Three states (Michigan, New York, and Ohio) have a court within the judiciary to hear claims filed against the state and two of those three are being revamped in the same 6 month time period. Michigan overhauled theirs late last year (prior coverage here and here), effectively turning it into a portion of the state’s Court of Appeals. Now Ohio has moved to revamp theirs. HB 261 is touted as a way to “modernize and streamline Court of Claims operations” by, among other things
- Abolishing the office of the Court of Claims commissioner
- Transferring the functions with regards to awards of reparations from the Court of Claims commissioners or a single judge of the Court of Claims to the Court
- Authorizing the Chief Justice of the Supreme Court to appoint magistrates (rather than referees) in civil actions in the Court of Claims and authorizes a magistrate to disclose or refer to certain records or reports otherwise exempt from public disclosure in reparations hearings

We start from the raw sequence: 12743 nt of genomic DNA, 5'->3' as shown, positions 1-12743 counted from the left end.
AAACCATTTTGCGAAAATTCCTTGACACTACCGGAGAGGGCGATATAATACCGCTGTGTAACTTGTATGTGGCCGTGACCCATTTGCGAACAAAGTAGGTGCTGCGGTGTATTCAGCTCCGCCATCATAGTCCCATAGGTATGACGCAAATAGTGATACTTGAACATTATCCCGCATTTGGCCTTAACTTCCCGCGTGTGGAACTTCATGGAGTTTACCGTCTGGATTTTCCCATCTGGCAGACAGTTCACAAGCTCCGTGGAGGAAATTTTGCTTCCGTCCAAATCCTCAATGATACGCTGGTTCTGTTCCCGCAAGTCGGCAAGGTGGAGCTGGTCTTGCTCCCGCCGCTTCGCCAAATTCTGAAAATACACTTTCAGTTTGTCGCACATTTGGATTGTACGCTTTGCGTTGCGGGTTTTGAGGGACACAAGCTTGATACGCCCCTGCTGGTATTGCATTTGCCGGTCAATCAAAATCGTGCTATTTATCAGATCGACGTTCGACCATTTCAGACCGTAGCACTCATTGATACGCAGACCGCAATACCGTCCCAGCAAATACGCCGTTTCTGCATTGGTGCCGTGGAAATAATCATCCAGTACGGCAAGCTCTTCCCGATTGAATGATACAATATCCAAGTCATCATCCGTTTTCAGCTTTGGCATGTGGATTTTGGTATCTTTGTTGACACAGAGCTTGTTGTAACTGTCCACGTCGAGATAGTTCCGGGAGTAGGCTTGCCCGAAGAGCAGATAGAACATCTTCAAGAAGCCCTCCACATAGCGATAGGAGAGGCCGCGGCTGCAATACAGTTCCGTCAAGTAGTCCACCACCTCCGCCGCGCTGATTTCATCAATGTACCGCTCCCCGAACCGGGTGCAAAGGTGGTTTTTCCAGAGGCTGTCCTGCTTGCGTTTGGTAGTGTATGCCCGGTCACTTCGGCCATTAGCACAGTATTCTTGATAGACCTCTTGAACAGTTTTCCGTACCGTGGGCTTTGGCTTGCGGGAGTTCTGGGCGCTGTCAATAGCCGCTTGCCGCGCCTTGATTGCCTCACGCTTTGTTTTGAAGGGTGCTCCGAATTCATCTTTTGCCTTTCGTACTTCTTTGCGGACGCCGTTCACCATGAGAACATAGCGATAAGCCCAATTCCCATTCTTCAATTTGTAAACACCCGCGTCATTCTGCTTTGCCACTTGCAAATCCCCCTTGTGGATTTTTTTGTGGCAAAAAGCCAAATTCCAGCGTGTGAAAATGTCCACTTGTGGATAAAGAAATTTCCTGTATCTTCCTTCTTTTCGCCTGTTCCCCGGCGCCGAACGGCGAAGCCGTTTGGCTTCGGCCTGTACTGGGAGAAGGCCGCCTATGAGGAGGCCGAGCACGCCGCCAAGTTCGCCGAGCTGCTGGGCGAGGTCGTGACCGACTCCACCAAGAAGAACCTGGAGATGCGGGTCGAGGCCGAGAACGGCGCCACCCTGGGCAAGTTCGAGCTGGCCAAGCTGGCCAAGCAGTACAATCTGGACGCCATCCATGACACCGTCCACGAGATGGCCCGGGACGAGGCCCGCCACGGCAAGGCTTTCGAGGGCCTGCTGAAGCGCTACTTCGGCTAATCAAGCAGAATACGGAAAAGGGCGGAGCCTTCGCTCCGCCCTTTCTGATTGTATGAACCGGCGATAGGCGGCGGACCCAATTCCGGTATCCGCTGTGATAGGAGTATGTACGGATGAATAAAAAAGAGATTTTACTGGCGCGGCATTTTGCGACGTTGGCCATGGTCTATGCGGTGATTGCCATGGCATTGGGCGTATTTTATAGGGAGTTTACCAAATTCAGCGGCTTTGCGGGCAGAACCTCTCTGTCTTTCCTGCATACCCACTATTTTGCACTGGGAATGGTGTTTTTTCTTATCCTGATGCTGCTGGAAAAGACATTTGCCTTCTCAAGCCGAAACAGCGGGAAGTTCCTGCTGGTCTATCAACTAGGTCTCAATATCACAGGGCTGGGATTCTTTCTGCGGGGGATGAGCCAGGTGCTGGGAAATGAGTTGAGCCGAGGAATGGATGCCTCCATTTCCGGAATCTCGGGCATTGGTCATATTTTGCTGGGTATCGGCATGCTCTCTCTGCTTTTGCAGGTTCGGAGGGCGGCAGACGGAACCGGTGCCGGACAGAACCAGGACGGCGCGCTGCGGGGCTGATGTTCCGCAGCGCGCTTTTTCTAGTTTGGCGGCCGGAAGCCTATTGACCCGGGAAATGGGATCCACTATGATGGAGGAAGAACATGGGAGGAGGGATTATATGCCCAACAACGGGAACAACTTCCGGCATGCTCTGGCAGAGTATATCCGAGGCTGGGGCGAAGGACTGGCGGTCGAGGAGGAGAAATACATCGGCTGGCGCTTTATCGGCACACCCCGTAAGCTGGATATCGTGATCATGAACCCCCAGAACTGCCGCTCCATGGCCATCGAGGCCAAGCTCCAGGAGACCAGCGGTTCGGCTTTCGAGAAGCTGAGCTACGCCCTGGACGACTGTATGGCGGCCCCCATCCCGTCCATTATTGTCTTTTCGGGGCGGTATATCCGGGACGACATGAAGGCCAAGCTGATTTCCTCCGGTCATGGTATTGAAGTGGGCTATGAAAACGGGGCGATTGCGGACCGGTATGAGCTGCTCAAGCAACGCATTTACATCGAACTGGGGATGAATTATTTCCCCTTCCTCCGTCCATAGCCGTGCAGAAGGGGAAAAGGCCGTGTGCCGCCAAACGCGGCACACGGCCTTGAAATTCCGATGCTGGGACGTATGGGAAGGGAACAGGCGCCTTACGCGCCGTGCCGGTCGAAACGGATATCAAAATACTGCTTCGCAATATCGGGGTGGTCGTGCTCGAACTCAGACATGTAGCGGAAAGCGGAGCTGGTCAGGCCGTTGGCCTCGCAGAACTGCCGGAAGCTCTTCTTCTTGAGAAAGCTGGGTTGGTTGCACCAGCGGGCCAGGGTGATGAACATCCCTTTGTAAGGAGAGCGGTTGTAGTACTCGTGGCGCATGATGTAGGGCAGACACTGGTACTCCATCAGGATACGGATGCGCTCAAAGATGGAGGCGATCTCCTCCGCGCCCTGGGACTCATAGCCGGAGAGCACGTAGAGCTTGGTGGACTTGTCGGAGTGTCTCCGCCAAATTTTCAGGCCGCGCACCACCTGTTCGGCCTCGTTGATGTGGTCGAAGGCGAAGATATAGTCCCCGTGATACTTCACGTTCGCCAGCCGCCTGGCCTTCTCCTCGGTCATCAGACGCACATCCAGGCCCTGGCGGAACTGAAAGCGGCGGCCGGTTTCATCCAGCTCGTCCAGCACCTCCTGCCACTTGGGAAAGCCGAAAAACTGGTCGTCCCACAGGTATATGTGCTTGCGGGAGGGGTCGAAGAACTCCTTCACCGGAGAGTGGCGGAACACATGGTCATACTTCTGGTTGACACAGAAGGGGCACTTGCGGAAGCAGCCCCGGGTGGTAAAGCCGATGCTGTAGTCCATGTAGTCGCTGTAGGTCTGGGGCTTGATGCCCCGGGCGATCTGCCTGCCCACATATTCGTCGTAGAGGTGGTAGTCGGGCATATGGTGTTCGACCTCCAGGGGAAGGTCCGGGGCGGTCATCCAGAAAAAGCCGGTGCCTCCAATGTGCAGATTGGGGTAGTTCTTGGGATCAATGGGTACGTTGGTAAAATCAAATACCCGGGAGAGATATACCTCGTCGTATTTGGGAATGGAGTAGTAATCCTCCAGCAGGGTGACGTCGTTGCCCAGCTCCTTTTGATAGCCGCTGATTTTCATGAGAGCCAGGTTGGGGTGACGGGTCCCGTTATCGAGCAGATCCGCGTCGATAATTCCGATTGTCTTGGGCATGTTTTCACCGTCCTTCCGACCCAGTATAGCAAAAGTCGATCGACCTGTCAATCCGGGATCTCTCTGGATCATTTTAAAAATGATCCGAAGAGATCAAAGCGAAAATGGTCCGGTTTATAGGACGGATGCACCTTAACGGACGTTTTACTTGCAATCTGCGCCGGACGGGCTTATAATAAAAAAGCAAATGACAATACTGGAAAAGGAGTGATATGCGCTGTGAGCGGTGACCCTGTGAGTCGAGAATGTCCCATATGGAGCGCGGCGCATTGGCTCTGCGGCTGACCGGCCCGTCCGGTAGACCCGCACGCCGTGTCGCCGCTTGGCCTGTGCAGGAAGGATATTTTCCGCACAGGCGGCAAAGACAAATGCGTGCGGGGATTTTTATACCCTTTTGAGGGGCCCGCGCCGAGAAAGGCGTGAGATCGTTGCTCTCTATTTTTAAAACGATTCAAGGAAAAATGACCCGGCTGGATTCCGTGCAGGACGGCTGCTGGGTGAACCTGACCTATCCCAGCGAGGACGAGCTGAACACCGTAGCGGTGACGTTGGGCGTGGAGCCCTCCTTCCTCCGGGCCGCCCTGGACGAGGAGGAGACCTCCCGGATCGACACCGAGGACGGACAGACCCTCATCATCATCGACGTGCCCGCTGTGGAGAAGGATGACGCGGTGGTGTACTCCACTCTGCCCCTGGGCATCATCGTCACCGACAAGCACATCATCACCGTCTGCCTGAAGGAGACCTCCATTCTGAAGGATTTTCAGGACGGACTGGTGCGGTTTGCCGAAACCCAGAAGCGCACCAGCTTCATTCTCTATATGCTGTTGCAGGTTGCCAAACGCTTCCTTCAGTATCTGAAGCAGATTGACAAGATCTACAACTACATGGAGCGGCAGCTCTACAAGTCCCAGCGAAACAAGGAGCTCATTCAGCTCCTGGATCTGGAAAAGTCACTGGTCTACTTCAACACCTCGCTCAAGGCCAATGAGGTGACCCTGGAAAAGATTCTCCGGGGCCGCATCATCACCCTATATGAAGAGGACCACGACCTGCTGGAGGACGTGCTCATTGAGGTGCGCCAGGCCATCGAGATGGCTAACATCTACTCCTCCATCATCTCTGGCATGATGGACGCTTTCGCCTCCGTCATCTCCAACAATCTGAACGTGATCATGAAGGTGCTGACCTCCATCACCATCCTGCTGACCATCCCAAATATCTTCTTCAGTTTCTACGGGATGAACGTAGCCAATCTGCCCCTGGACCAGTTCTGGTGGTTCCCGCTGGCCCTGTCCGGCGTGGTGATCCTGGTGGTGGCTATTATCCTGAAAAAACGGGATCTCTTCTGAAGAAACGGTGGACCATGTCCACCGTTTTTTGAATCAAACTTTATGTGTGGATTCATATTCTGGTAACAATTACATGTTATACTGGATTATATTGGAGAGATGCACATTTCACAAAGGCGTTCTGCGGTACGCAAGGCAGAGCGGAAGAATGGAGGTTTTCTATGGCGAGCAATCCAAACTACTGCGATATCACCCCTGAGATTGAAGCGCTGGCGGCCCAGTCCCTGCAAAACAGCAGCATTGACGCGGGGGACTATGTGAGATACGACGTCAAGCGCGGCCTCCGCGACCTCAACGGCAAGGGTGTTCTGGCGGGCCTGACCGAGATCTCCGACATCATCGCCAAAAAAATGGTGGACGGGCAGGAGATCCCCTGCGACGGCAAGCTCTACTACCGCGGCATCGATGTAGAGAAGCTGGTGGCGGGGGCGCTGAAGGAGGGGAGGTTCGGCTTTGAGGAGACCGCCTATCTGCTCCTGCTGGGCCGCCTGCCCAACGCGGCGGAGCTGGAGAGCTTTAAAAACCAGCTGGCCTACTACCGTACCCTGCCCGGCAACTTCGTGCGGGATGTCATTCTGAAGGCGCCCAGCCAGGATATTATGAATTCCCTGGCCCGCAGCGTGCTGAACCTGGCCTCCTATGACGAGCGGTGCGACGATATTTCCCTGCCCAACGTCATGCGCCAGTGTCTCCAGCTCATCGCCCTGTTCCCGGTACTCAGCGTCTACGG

- Changing the basis of the per diem compensation of a retired judge who serves on the Court of Claims from the annual compensation of a court of appeals judge to the annual compensation of a court of common pleas judge
- Eliminating the requirements and procedure for filing an affidavit of disqualification for a judge of municipal or county court and instead includes the disqualification of a judge of a municipal or county court or a judge of the Court of Claims within the requirements and procedure for filing an affidavit of disqualification for a judge of the court of common pleas, a probate judge, or a judge of the court of appeals
HB 261 met with effectively little to no opposition passing the House 91-0, the Senate 31-0, and re-passage in the House with Senate-amendments 88-0 on March 26.